Welcome to Real Life 101. Get ready to learn.
My husband Jonathan and I started Real Life 101 because, like many, we were somewhat lost when we were living on our own for the first time and seeing what “real life” was all about. Sure, we had been good students with high GPAs, but most of the history, algebra, biology, chemistry, calculus and rocket science that we spent 17 (+) years of our lives learning, did very little for us as far as preparing us for “the real world.”
We wondered–when do we learn what to do with that huge stack of papers our employer gives us in our “Employee Benefit Package?” What does it all even mean? How do we know which options to select, and how much to invest? How can we tell if we’re choosing the best college for a particular major, or following a career path which will lead to our happiness and success? What is the process for finding a career? How do we know if we’re on the right track? What should we look for in that first home, and how do we determine if we can even afford it? And maybe most importantly, how do we find our way when we are lost in this big, unfamiliar world?
The truth is that there aren’t necessarily definitive answers to any of these questions, and of course, we know that now. But we also realize that no class ever lectured on information regarding “the real world,” so there were no questions on the tests, and we spent no time actively seeking and learning the information.
It was then when we had the epiphany— what if we could teach people this information as though it were a class, and people could select the classes which applied to their situations, and they could use them as a guide to become more successful in their lives?! Aha!
We started Real Life 101 to provide an informational resource for life’s biggest (and smallest) questions. Those could include seeking a clearer understanding of finance, so that you’re better prepared to reach your personal and financial goals rather than just handing over your paycheck to someone and hoping they make the right decision for you. Or it could be taking a good look at your relationships and figuring out how to be a more caring and effective friend, partner, parent, or sibling. It might even be improving your home decor, making the most of your free time, getting the most out of your grocery shopping and meal planning, or finding some great vacation and shopping deals. The list is endless. But the bottom line is that we are here to help.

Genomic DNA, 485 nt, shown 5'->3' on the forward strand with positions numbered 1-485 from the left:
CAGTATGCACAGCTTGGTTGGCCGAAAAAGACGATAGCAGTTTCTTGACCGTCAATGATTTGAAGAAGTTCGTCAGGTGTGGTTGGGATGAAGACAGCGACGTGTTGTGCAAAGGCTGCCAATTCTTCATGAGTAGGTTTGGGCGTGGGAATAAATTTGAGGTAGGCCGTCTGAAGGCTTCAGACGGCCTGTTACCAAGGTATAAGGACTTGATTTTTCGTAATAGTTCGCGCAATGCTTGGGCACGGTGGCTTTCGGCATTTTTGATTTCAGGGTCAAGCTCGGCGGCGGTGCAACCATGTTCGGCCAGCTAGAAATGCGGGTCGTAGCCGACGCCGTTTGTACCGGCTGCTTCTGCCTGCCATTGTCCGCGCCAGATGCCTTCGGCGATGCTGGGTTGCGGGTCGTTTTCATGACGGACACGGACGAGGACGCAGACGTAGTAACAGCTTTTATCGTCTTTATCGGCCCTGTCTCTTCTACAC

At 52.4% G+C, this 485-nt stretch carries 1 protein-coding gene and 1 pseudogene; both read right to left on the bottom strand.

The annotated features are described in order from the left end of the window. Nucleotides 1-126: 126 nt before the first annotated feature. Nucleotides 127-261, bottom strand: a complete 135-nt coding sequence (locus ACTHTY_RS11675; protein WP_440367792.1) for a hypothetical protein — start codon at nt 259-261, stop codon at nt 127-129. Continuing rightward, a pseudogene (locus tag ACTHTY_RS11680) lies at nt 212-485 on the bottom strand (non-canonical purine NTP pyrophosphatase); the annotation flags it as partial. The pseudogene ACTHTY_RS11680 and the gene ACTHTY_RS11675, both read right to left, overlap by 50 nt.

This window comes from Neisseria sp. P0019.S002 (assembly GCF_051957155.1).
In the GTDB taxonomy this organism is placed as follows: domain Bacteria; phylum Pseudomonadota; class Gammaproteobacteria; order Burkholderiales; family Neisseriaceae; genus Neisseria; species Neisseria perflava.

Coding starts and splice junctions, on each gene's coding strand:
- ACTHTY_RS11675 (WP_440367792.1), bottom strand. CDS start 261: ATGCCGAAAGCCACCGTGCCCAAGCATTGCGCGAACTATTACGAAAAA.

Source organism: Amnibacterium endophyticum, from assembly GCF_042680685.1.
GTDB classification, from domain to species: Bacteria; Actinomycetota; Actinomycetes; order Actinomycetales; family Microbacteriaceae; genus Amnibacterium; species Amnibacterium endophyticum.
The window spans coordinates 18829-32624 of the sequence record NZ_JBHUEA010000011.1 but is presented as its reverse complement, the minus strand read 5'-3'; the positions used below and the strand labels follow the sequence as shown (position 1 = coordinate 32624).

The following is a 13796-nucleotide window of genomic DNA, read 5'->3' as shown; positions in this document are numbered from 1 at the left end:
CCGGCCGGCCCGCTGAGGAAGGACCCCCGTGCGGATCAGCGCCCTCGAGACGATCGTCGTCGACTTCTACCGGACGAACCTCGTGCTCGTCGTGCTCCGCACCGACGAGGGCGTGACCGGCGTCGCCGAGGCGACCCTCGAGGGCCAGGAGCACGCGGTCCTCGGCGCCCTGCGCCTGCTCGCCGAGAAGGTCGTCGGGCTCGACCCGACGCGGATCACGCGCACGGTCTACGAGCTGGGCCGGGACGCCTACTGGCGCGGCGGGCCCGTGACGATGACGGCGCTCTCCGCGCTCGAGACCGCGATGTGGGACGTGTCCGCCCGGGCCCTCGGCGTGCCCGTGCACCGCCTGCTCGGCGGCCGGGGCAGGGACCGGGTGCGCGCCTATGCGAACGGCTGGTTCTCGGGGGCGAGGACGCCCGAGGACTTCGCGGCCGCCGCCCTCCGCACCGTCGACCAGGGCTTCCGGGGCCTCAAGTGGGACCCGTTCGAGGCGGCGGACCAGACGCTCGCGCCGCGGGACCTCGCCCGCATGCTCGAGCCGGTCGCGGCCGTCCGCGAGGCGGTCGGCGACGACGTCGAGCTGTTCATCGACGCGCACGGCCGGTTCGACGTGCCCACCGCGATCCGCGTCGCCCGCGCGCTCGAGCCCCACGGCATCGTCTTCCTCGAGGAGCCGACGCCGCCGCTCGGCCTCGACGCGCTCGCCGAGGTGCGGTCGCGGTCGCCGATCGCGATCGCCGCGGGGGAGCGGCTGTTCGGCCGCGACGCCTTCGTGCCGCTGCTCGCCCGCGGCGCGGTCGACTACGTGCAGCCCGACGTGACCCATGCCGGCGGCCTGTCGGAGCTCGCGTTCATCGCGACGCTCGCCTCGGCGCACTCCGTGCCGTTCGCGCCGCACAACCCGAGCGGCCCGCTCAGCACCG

Bernice Johnson Reagon said, “Life’s challenges aren’t supposed to paralyze you; they’re supposed to help you discover who you are.” Let’s face it, we are all going to make mistakes (we wouldn’t be human if we didn’t), and sometimes these hardships can really bring us down and make us feel incapable. But often these mistakes also bring out our true character and help us find an inner strength we maybe didn’t know we had. So mistakes and misfortunes aren’t bad; they are inevitable and in some ways even good because we always have an opportunity to discover something about ourselves we might not have known before.
Eleanor Roosevelt said, “Somehow we learn who we really are and then live with that decision.” Sometimes we accidentally settle for a life we’ve decided we’re destined to live. But perhaps instead of beginning with who we think we are, we should focus on who we want to be, and take action based on those goals and objectives.
The fact is, our experiences shape us, but our decisions and our actions shape our experiences as well. Therefore, our best chance for success lies in education: learning as much as we can before we make the mistake, and also learning from the mistakes when we make them. If we just bother to learn, we are always seeking the very best from ourselves and working towards living our best lives.
So maybe all of those years of schooling weren’t so bad after all—they taught us to learn, and really, isn’t that what life is all about?
We hope Real Life 101 helps you to continue your search for your best life by providing you with knowledge you can use to shape your future. We’re all in this together. Let’s get started.